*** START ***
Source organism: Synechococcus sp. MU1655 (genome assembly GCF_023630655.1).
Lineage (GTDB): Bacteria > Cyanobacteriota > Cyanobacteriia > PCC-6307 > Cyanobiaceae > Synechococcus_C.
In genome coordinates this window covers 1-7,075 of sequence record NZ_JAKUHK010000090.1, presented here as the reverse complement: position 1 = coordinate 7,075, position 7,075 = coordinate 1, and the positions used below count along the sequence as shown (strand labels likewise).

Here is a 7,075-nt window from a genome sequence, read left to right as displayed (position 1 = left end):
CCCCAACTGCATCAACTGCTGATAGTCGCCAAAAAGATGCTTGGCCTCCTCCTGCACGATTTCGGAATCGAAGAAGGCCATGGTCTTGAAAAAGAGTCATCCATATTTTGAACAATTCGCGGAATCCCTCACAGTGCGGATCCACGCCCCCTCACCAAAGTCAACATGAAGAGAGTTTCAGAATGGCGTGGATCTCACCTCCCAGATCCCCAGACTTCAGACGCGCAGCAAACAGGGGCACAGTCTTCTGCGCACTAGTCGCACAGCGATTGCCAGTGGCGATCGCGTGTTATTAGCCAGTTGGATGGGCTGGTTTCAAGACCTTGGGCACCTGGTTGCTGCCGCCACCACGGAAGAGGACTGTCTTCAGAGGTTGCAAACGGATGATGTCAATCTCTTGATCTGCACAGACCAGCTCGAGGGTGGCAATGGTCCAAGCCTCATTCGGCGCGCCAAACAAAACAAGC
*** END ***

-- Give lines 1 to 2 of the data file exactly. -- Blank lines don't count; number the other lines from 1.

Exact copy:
Source organism: Synechococcus sp. MU1655 (genome assembly GCF_023630655.1).
Lineage (GTDB): Bacteria > Cyanobacteriota > Cyanobacteriia > PCC-6307 > Cyanobiaceae > Synechococcus_C.